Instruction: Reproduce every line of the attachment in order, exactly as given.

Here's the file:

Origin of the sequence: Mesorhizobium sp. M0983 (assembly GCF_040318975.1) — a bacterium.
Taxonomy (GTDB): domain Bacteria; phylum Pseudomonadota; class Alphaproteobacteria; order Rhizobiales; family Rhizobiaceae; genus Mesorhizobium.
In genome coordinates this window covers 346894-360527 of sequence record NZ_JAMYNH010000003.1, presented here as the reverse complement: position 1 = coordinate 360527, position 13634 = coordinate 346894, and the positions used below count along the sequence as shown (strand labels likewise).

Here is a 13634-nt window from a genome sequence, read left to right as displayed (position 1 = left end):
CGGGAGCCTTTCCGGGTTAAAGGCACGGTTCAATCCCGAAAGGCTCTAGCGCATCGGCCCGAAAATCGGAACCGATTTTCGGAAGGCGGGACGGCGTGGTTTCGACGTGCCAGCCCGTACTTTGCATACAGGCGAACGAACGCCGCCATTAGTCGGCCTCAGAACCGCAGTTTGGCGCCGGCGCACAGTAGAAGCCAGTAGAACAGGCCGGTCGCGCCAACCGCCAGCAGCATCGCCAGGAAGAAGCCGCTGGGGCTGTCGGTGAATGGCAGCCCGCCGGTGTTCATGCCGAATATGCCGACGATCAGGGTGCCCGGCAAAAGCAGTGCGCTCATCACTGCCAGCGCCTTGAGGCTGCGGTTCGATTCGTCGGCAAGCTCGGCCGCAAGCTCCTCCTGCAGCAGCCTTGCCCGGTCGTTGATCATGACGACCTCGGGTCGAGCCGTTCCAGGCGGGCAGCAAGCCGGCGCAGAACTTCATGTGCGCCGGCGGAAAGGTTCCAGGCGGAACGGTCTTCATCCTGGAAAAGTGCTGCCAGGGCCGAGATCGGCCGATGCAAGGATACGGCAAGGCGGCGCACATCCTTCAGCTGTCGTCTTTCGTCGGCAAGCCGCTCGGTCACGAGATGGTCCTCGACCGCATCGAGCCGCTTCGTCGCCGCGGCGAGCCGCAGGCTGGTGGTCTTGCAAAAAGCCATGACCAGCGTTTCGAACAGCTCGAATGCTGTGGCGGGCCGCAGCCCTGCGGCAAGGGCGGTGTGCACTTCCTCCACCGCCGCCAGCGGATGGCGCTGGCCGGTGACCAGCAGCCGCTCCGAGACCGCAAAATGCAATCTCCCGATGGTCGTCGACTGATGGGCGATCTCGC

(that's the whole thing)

Origin of the sequence: Mesorhizobium sp. M0983 (assembly GCF_040318975.1) — a bacterium.
Taxonomy (GTDB): domain Bacteria; phylum Pseudomonadota; class Alphaproteobacteria; order Rhizobiales; family Rhizobiaceae; genus Mesorhizobium.
In genome coordinates this window covers 346894-360527 of sequence record NZ_JAMYNH010000003.1, presented here as the reverse complement: position 1 = coordinate 360527, position 13634 = coordinate 346894, and the positions used below count along the sequence as shown (strand labels likewise).

Here is a 13634-nt window from a genome sequence, read left to right as displayed (position 1 = left end):
CGGGAGCCTTTCCGGGTTAAAGGCACGGTTCAATCCCGAAAGGCTCTAGCGCATCGGCCCGAAAATCGGAACCGATTTTCGGAAGGCGGGACGGCGTGGTTTCGACGTGCCAGCCCGTACTTTGCATACAGGCGAACGAACGCCGCCATTAGTCGGCCTCAGAACCGCAGTTTGGCGCCGGCGCACAGTAGAAGCCAGTAGAACAGGCCGGTCGCGCCAACCGCCAGCAGCATCGCCAGGAAGAAGCCGCTGGGGCTGTCGGTGAATGGCAGCCCGCCGGTGTTCATGCCGAATATGCCGACGATCAGGGTGCCCGGCAAAAGCAGTGCGCTCATCACTGCCAGCGCCTTGAGGCTGCGGTTCGATTCGTCGGCAAGCTCGGCCGCAAGCTCCTCCTGCAGCAGCCTTGCCCGGTCGTTGATCATGACGACCTCGGGTCGAGCCGTTCCAGGCGGGCAGCAAGCCGGCGCAGAACTTCATGTGCGCCGGCGGAAAGGTTCCAGGCGGAACGGTCTTCATCCTGGAAAAGTGCTGCCAGGGCCGAGATCGGCCGATGCAAGGATACGGCAAGGCGGCGCACATCCTTCAGCTGTCGTCTTTCGTCGGCAAGCCGCTCGGTCACGAGATGGTCCTCGACCGCATCGAGCCGCTTCGTCGCCGCGGCGAGCCGCAGGCTGGTGGTCTTGCAAAAAGCCATGACCAGCGTTTCGAACAGCTCGAATGCTGTGGCGGGCCGCAGCCCTGCGGCAAGGGCGGTGTGCACTTCCTCCACCGCCGCCAGCGGATGGCGCTGGCCGGTGACCAGCAGCCGCTCCGAGACCGCAAAATGCAATCTCCCGATGGTCGTCGACTGATGGGCGATCTCGC